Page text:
When you read the title, did you automatically think, “money.” Maybe you thought, “love.” What about “Jesus.” While those are all true, it’s not exactly what I will be dealing with. There is a little word that has an enormous meaning that God has been convicting me about for several weeks now. It’s grace. Yes, grace. You see, it isn’t hard to look around and find a bad example. Throughout our day, we see how people live and interact, and we think to ourselves, “I wouldn’t do it that way.” I wouldn’t rear my children like she does. I wouldn’t work that job. I wouldn’t do those things. While these are very often true statements, they leave us with a feeling of superiority. We find ourselves convinced that we are doing it, well everything, the right way. Thus, we often distance ourselves from the people who may need us the most. We need good examples. We need people willing to mentor others; to take them into their lives and teach them how to live like Christ said to live. We all need a little more grace.
It is not easy to possess this attribute. At least, it isn’t for me. I don’t ooze kindness, compassion or forbearance. I am quick tempered, hot headed and often act based upon my emotions instead of wisdom. I am impatient. Thus, I have found myself repeating the word “grace” over and over in my head and even often aloud throughout my days over a month now. I have found that this reminder is vital to conforming my tarnished character to that of Christ. When I am at the grocery and behind a woman with two shopping carts filled to the brim, a stack of coupons in hand, and a toddler who is pulling everything off the shelves, I repeat to myself, “Grace. Grace. Grace.” When my husband and I have a tiff despite the fact that we are both saying the same thing, I repeat to myself, “Grace. Grace. Grace.” When I am in a hurry, late and stuck behind an elderly person on what seems to be a Sunday afternoon drive, I repeat aloud, “Grace. Grace. Grace.” We could all use more grace.
We are known by our character, and it is important to who we are as Christians. In fact, there is a very well known passage of God’s Word that addresses this very thing. Galatians 5:22-26 says, “But the fruit of the Spirit is love, joy, peace, patience, kindness, goodness, faith, gentleness, self-control. Against such things there is no law. Now those who belong to Christ Jesus have crucified the flesh with its passions and desires. Since we live by the Spirit, we must also follow the Spirit. We must not become conceited, provoking one another, envying one another.” We are to act in such a way with everyone because we are no longer our own, but Christ’s. Our old self has died (Galatians 2:20). If we are followers of Jesus (the Spirit), we will live accordingly. A great barometer of that is our character; how we treat others. Do you interact and think in love, joy, peace, patience, kindness, goodness, faith, gentleness, and self-control? Do you show grace?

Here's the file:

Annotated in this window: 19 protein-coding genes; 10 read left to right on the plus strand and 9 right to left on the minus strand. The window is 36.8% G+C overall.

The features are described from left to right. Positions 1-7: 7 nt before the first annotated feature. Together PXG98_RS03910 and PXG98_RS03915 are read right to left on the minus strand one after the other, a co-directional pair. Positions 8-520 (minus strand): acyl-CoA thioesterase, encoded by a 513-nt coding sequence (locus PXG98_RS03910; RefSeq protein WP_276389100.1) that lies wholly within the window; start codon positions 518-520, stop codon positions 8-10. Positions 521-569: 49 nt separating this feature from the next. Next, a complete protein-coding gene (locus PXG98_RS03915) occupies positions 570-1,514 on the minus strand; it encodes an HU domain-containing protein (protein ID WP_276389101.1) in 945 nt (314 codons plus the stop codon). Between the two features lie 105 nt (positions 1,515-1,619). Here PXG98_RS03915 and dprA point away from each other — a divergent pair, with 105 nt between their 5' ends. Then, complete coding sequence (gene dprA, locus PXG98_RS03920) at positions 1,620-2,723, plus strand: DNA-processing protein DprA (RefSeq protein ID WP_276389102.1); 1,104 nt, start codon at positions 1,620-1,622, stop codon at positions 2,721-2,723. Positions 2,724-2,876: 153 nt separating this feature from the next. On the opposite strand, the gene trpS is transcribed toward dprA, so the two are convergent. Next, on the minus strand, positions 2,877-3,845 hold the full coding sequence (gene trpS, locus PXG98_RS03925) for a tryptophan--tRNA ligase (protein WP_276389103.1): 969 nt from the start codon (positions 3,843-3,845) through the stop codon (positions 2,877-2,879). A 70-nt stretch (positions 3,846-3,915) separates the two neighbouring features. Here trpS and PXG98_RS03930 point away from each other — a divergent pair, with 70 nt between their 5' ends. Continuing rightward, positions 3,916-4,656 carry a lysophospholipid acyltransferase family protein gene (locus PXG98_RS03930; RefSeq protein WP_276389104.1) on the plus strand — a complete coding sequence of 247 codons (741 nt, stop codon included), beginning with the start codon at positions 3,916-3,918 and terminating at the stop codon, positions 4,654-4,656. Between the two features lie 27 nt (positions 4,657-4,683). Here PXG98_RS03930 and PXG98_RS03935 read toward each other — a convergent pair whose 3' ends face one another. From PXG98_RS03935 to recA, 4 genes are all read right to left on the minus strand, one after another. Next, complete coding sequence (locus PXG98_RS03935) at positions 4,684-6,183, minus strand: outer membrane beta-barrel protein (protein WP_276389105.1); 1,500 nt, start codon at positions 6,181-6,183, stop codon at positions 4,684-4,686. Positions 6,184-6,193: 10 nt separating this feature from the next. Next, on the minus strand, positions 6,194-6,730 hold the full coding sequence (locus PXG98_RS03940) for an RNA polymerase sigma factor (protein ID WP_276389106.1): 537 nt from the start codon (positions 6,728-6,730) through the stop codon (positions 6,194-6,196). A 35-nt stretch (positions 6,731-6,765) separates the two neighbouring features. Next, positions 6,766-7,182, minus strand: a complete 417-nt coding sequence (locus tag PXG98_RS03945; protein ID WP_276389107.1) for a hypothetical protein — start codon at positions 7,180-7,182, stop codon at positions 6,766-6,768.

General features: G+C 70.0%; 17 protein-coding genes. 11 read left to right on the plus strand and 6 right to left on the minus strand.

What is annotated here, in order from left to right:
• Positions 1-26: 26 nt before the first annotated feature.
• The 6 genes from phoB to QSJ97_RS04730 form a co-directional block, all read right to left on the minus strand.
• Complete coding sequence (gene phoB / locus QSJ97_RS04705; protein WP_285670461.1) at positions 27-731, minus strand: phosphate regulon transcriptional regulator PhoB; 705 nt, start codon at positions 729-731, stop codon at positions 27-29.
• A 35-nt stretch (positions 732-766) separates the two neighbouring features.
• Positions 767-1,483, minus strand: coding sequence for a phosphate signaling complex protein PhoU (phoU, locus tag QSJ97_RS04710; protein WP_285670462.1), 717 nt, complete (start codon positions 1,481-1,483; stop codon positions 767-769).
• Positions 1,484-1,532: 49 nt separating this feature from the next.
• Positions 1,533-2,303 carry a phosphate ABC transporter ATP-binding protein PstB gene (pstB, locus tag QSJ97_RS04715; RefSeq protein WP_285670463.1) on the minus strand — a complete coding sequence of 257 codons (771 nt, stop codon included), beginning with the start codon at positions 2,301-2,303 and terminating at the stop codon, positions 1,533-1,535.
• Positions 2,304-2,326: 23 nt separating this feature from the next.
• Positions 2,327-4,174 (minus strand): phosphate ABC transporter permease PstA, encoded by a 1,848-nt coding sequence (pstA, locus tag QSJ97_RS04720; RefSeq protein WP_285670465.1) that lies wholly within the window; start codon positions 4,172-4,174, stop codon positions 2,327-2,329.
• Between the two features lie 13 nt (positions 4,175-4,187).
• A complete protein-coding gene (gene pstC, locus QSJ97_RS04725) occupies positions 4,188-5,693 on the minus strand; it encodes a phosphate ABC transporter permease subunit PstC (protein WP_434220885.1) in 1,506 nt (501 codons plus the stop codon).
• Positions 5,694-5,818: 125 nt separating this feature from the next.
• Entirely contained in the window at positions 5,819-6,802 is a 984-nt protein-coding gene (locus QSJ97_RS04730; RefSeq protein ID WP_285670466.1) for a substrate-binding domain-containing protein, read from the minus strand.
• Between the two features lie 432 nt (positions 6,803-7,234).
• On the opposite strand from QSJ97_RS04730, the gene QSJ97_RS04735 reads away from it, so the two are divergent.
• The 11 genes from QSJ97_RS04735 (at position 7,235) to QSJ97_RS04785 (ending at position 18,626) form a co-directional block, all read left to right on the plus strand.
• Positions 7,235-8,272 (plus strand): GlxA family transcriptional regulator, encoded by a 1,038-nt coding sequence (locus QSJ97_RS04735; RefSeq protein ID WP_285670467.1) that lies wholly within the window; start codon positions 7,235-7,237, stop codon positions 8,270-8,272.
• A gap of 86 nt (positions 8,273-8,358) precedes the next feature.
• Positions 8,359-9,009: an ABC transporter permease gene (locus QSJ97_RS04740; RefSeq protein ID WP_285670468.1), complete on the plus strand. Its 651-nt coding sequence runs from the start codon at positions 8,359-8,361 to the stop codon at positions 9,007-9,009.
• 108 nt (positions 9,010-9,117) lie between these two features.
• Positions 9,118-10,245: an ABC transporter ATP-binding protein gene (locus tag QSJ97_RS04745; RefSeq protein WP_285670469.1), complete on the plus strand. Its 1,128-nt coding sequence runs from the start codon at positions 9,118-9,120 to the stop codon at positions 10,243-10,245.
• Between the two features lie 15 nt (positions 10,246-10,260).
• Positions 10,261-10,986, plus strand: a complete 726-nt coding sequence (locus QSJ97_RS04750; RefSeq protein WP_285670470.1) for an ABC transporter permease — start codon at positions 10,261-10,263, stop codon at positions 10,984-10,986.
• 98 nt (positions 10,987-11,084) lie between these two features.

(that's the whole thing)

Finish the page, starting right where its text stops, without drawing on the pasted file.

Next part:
Ephesians 4:29 says, “No foul language is to come from your mouth, but only what is good for building up someone in need, so that it gives grace to those who hear.” We are to speak good to others in order to bless them. Foul language isn’t just curse words. Colossians 4:6 states, “Your speech should always be gracious, seasoned with salt, so that you may know how you should answer each person.” Our words, and actions, are to be constantly filled with grace and truth so that we can teach others about the saving love of Jesus Christ.
Being, or not being, a person of grace is all about our attitude; our spirit. When we walk through life, we are meeting people carrying heavy burdens. We are encountering the lost world. Whether we are also struggling, we must show them that there are people who are different. People who are gracious because Christ has been abundantly gracious to them. This week, be a person who is known by the fruits of the spirit, who watches her words and shows grace and mercy to those around her. After all, we could all use a little more grace. Blessings!